Evan Pearson, the reporter from the Associated Press, looked at his watch. “You don’t suppose he died, do you, Bubba?” he whispered.
“It’s possible,” I whispered back.
“I sure hope he hasn’t died. I ain’t in the mood to write an obituary for that Bubba.”
Evan Pearson called everyone Bubba. If you asked him why, he’d start telling you about his Theory of Bubbas, which states that everyone has a Bubba deep inside his soul, but the true Bubbas are the folks who have the strength and courage to let that inner Bubba show. Evan had a lot of theories like that. He came up with more theories than Einstein.
“Don’t you have an obit on file for him?” I asked.
“Yeah, sure, but it’s a piece of shit. I’d have to rewrite the whole thing.”
The newspaper I worked for, the Clarion-Journal, had the same problem. We had an obit prepared for Fowler, but we hadn’t updated it in years. The governor had been on the verge of death for so long, we’d stopped expecting it to happen. “I don’t think he’s dead yet,” I reassured Evan.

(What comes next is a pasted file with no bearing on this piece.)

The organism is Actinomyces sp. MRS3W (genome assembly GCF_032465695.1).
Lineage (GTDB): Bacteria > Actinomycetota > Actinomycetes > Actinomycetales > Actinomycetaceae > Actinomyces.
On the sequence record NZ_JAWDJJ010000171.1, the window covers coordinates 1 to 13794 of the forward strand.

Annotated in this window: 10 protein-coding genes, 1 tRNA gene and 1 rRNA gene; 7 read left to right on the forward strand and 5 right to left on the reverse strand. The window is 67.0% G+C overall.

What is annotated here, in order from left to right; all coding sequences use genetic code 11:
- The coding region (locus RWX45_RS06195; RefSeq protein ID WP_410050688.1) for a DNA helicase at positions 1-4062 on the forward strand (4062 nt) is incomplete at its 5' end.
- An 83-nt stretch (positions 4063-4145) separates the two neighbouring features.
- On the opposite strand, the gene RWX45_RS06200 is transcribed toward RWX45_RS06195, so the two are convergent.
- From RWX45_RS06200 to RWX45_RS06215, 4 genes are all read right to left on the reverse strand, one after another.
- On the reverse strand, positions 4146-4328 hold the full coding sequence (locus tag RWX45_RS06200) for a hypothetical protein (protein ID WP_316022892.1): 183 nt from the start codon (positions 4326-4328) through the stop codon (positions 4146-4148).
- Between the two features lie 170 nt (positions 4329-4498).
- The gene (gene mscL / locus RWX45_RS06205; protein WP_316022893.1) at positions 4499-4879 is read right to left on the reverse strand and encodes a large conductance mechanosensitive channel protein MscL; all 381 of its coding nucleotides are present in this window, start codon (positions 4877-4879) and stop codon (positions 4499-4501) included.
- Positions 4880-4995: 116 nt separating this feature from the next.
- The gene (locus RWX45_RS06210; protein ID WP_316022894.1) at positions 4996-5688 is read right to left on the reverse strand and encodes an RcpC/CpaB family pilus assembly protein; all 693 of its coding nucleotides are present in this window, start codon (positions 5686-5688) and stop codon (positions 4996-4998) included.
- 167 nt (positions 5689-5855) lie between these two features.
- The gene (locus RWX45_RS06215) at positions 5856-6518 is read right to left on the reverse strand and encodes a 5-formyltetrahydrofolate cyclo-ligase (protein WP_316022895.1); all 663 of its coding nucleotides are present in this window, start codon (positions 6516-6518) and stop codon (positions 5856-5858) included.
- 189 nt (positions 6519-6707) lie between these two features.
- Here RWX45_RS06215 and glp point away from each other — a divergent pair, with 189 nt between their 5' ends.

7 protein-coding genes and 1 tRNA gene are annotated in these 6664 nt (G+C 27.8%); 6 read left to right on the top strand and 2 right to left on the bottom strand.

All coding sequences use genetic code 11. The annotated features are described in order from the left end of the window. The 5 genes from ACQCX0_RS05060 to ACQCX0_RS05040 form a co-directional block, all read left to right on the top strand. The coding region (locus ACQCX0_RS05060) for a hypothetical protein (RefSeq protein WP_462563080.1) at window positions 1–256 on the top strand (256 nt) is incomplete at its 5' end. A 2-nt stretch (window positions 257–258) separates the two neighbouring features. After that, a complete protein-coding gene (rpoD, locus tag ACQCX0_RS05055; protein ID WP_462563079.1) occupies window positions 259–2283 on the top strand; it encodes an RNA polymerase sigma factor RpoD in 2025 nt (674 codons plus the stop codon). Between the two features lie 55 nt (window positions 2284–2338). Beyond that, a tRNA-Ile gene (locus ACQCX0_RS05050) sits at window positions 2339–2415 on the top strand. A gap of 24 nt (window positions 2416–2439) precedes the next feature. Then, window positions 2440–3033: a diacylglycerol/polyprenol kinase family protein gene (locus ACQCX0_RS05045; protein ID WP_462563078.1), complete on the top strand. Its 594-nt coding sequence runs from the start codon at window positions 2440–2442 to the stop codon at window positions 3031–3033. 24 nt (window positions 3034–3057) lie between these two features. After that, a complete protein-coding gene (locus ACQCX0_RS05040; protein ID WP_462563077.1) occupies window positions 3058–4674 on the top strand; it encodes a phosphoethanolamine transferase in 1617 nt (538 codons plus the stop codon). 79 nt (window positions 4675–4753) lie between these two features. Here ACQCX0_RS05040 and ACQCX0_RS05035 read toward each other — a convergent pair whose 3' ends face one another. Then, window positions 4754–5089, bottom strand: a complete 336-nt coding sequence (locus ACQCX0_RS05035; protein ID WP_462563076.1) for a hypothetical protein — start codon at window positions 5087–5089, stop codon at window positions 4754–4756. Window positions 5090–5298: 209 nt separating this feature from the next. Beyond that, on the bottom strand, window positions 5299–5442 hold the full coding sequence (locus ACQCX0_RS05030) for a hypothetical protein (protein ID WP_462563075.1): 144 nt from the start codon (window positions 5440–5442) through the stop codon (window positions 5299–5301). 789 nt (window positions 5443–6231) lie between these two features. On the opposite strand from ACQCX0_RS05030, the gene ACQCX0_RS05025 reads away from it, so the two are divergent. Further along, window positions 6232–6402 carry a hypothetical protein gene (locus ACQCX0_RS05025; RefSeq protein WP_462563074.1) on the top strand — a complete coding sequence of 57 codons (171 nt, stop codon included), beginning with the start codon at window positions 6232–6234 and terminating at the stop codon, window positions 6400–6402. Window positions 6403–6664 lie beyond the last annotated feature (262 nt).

“If he were dead, you’d hear high-pitched keening noises from every asshole in this building.”
“You’re right, Bubba,” Evan said suddenly. “There he is.”
I turned around and saw Booth Taylor, the governor’s press secretary, pushing Jimmy Fowler into the room. Booth guided Fowler’s wheelchair toward the Louis Quinze desk. The state officials cleared a path for them, smiling even more broadly than before. Booth smiled back, but Fowler didn’t seem to notice.
It was one of the governor’s bad days, I could tell. Ever since his last stroke — Fowler had suffered two in the past term — the governor had good days and bad days. On the good days, he could sign papers with his left hand and talk without slurring his words and remember the exact delegate count of the 1972 Democratic primaries. But today was definitely not a good day. Fowler’s mouth hung open and his tongue lolled thickly behind yellowed teeth. A thatch of salt-and-pepper hair lay matted to his forehead. He wore a rumpled gray suit that was two sizes too big for him, and there was a light dusting of dandruff on his shoulders. In short, he looked nothing like the man who’d terrorized the Woolworth’s in downtown Montgomery twenty-three years before. His face had lost that thousand-megawatt tension.